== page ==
Confused? You will be. Yesterday’s debate about an agreement that was never reached ended in a narrow vote against Haass. Two odd things about that vote. One, the leaders of the two major parties were still to have their post Haass talks. Two, a vote against would not have amounted in any concrete statutory terms to a hill of beans.
Why? Because pretty much all decisions have to be agreed by the tribal chiefs (or tribunes as they have been referred to in the past) in OFMdFM before they can be actioned.
The Assembly has oversight responsibilities in committee, but the Assembly in plenary cannot overturn anything that is not agreed to by the DUP, or by Sinn Fein if they can squeeze one more seat in the next Assembly election.
This is the very real headlock both Castle parties have the other three in. And, short of a radical change in electoral fortunes, that is not going to change anytime soon. Their inability to agree over Haass is merely another reflection of their broad inability to agree anything of political import over the last six years.
That serial missing of minds derives on one hand from a deeply cautious pitch for government by the DUP which effectively precludes joint action on anything likely to cause controversy within their own narrow base, and at times a wildly extravert pitch from Sinn Fein largely on issues for their own similarly base and will create difficulties for their opponents.
The result is that the so-called moderate parties are being drawn to act or respond to issues and narratives which have limited or no traction to their own middle class bases. The one exception being East Belfast where it is clearly in Naomi Long’s interest to pick a direct fight with Peter Robinson over the flags controversy.
Her party leader spoke more directly and sceptically to the centre of the mission, when he said he hoped that when the party leaders met (after the Assembly vote) they should show “genuine ambition and not just the illusion of activity”. [Good luck with that David! Tell us how it goes? – Ed]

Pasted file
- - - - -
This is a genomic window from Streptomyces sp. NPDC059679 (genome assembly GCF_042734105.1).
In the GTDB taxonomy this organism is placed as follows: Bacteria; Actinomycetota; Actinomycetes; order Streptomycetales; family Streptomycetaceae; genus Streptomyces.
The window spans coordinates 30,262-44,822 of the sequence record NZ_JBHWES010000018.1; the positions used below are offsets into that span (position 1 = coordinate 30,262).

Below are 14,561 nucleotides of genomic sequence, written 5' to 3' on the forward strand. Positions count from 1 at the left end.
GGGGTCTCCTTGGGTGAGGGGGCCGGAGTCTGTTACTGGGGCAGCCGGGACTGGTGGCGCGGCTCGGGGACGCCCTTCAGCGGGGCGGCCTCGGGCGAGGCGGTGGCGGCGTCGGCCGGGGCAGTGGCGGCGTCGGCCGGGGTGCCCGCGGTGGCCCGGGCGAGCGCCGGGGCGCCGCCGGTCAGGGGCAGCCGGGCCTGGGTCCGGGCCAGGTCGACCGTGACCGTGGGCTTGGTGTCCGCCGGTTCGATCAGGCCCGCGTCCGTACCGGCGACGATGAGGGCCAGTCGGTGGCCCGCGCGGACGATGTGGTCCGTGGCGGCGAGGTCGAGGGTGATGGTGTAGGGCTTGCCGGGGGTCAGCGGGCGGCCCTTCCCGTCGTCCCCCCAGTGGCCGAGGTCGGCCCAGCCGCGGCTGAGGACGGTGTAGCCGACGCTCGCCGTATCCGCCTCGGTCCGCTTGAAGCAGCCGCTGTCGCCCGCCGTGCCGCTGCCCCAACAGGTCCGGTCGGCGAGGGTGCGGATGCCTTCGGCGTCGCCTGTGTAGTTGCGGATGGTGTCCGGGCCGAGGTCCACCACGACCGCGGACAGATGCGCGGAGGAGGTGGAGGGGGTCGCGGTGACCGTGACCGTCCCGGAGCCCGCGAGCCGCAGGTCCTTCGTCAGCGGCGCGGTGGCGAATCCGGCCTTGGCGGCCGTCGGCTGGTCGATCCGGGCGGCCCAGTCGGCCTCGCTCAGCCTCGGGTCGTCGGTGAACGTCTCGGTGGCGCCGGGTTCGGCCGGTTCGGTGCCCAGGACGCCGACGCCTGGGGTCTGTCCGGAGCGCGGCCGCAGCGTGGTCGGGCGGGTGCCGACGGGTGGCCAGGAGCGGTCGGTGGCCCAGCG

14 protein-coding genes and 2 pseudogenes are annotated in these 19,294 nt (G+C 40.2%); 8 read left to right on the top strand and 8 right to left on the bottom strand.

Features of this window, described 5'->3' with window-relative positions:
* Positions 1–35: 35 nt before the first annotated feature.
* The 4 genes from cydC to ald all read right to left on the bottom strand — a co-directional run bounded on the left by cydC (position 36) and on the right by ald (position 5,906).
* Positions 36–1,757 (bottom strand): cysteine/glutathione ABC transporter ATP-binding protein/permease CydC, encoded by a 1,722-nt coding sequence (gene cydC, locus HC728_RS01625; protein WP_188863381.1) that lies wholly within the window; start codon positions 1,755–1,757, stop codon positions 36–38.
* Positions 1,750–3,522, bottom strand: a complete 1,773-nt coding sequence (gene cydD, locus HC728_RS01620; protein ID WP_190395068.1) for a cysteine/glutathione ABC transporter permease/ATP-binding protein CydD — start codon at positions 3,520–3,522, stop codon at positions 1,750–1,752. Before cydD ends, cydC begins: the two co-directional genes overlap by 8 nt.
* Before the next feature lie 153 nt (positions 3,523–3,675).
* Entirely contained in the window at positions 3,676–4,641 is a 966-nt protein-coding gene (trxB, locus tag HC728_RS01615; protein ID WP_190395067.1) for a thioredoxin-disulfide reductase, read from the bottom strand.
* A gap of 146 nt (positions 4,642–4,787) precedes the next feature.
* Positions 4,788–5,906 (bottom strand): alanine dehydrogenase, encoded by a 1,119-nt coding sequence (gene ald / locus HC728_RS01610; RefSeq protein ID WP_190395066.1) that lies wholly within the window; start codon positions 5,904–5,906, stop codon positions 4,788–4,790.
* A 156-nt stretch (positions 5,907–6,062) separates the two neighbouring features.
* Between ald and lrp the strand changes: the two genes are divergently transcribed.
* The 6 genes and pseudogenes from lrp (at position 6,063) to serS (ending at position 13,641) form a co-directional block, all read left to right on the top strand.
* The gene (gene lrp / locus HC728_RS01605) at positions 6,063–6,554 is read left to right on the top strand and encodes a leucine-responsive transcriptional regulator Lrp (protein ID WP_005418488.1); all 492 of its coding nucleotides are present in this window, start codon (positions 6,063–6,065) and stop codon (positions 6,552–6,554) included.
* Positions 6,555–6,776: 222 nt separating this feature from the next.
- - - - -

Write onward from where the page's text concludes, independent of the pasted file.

The pitch and toss of the political ship over Haass is a struggle between two parties gain the upper hand in the public space. Since the proposal offers unionism nothing on flags or parading, but Sinn Fein a summary and public execution of the HET, Martin loves it, and is telling the world that the DUP should do precisely what Dr Haass once pleaded dFM’s party should be allowed not to do, and have the FM split his own base.
In all likelihood Peter will seek to ‘love’ it out of existence (as a functional programme) by talking it into yet another abstract cloud above the fine Scottish baronial towers of Stormont Castle. Some elements may make it into existence, but given the little these two have managed to agree on, do not hold your breath on that. It could be detrimental to your health.
Meanwhile both David Cameron and the US Vice President spoke directly to one senior party political leader presumably to share with him their considered view of what he should do, although thus far that much has only made clear by UTV:
Another attempt to take Stormont’s bastion of consociationalism by stealth looks likely to fail. Ha, unionism. It hasn’t gone away you know?
Mick is founding editor of Slugger. He has written papers on the impacts of the Internet on politics and the wider media and is a regular guest and speaking events across Ireland, the UK and Europe. Twitter: @MickFealty